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On the heels of strong, albeit slightly cooling, labor market numbers, signs point to the Federal Reserve raising rates for a fourth time this year at the next Fed meeting Dec. 18-19.

Fixed mortgage rates are largely unaffected by the Fed’s hikes, which is more influenced by the economy and inflation than short-term interest rates, says Greg McBride, CFA, Bankrate’s chief financial analyst.

“This explains the recent pullback in mortgage rates as concerns about slower economic growth have grown,” McBride points out.

The borrowers who will feel the impact are those with adjustable rate loans.

ARM borrowers should consider refinance

The likely rate hike will have a direct impact on loans with variable rates, this includes adjustable rate mortgages and home equity lines of credit, or HELOCs.

“Variable rate debt will cost more as the Federal Reserve raises benchmark interest rates, so borrowers with home equity lines of credit and adjustable rate mortgages are particularly susceptible. Look into fixed rate options to insulate from any further rate hikes in 2019,” McBride says.

Credit card borrowers will feel the sting of rate hikes, so consolidating that debt into a loan that has a lower interest rate might be a smoother path for some. In  today’s equity-rich environment, homeowners might consider using a HELOC to pay off debt and shaving off the cost of higher rates.

However, it’s important to have a plan in place before borrowing from your home’s equity, warns Mark Hamrick, senior economic analyst at Bankrate.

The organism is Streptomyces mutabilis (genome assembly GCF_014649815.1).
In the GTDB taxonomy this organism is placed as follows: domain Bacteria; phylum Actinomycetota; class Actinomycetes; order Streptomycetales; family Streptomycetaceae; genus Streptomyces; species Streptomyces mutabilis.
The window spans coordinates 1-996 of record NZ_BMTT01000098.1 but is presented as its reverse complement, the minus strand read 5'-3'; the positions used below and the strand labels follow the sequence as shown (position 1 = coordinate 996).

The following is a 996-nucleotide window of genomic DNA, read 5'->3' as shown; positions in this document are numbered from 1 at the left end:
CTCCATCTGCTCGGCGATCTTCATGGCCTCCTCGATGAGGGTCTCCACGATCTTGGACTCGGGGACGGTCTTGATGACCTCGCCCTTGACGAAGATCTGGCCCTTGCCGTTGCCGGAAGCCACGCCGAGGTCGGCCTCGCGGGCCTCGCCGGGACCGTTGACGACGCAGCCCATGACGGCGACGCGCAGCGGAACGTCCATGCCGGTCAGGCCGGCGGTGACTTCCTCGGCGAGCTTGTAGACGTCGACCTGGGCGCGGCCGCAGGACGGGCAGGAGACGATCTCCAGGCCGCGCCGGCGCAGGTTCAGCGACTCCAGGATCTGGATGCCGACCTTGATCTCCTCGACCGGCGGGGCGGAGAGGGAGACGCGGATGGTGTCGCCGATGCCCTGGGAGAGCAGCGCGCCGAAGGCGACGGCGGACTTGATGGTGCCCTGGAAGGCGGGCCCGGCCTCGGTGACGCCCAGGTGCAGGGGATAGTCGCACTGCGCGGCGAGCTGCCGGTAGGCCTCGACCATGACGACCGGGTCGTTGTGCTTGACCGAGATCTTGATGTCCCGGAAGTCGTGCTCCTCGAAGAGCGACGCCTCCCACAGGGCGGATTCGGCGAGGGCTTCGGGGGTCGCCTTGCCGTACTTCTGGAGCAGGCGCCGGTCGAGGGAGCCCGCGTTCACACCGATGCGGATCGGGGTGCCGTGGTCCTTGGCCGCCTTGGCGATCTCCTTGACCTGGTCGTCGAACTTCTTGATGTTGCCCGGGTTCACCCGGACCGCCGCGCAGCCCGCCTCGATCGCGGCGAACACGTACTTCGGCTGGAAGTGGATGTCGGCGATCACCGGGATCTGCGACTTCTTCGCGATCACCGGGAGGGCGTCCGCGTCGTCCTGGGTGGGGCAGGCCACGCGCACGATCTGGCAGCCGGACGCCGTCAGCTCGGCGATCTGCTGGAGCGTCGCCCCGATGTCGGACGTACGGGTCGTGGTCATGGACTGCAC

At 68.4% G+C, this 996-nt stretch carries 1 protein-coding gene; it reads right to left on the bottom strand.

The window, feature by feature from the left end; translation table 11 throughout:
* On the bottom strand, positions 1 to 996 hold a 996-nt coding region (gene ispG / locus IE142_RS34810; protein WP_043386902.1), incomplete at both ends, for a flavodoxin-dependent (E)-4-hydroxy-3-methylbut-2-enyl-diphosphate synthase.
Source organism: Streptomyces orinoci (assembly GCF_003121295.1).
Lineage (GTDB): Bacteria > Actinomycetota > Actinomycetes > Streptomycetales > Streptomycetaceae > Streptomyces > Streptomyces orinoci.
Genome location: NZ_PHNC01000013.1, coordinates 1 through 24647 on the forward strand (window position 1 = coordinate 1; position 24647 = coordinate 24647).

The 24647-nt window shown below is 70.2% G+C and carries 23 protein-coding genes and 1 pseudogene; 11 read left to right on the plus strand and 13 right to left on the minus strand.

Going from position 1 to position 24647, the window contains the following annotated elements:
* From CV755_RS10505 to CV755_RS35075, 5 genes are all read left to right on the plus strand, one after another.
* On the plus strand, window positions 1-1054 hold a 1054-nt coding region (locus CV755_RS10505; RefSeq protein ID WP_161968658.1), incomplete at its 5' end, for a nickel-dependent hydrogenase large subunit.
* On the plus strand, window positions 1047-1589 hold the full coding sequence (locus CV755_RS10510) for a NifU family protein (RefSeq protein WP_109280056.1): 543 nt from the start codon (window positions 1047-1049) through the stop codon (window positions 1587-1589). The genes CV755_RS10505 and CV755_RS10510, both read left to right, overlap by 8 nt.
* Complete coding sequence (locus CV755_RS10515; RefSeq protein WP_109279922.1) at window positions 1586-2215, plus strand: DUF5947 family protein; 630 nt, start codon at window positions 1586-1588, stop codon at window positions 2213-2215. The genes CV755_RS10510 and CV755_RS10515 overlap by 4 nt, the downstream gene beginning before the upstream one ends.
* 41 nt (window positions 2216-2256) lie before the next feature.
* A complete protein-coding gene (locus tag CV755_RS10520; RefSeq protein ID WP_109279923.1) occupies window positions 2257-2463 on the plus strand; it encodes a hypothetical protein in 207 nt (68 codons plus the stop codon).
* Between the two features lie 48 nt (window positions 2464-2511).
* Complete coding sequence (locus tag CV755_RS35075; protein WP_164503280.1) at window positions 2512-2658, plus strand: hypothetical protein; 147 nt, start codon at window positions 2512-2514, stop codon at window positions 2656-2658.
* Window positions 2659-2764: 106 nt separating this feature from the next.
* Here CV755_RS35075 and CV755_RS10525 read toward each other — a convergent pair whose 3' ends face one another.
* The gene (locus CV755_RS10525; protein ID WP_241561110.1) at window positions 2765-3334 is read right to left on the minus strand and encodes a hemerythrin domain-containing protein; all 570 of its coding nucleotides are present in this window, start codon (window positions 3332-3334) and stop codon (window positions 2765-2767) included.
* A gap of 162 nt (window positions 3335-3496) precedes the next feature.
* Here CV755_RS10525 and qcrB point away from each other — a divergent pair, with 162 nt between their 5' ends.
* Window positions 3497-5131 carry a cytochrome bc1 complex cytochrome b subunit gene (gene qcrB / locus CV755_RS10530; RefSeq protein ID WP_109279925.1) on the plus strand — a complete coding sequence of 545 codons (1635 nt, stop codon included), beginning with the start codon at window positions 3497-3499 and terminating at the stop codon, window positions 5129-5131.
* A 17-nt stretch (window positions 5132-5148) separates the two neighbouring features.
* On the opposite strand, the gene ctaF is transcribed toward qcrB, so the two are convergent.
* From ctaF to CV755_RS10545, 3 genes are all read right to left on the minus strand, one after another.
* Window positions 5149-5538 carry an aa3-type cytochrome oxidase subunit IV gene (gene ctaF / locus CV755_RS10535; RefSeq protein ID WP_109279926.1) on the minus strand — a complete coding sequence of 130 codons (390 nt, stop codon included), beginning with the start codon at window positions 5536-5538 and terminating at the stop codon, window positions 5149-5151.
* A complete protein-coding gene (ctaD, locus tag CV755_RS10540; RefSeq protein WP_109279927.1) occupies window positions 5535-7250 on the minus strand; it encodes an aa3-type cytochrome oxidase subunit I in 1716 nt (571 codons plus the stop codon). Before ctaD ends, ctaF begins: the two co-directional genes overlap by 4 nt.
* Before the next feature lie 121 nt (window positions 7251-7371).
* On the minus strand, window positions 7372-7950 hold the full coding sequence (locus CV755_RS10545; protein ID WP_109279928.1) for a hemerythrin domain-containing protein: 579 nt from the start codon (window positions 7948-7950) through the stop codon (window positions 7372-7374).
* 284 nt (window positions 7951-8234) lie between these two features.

“Consolidating credit card debt into a HELOC is always an option. But it is absolutely essential that the borrower avoid allowing a negative cycle develop where they’re constantly borrowing from Peter to pay Paul, so to speak,” Hamrick says. “That means avoiding credit card use that can’t be paid off on a monthly basis. For others, taking advantage of zero interest rate transfer offers will be the better way to go. But they’ll still need to pay down, or pay off, the balance as soon as possible.”

Future of housing market

The housing market is cooling, which might be good for homebuyers who have been locked out, due to high prices and rising rates, for the past couple of years. The recent slight drop in rates coupled with some home price slowing in certain markets, might provide a window for buyers who want to get in before rates or home prices rise again.

Although the slight drop in fixed mortgage rates and some price drops in certain markets might seem encouraging, there’s no guarantee that we’ll see enough affordable inventory to meet the demands of homebuyers, especially those who are in the entry-level market.

“The housing market is slowing, but that doesn’t draw a straight line to lower prices. The limited inventory of homes available for sale in certain price ranges will keep prices elevated even if the higher end of the market is slumping,” McBride says.

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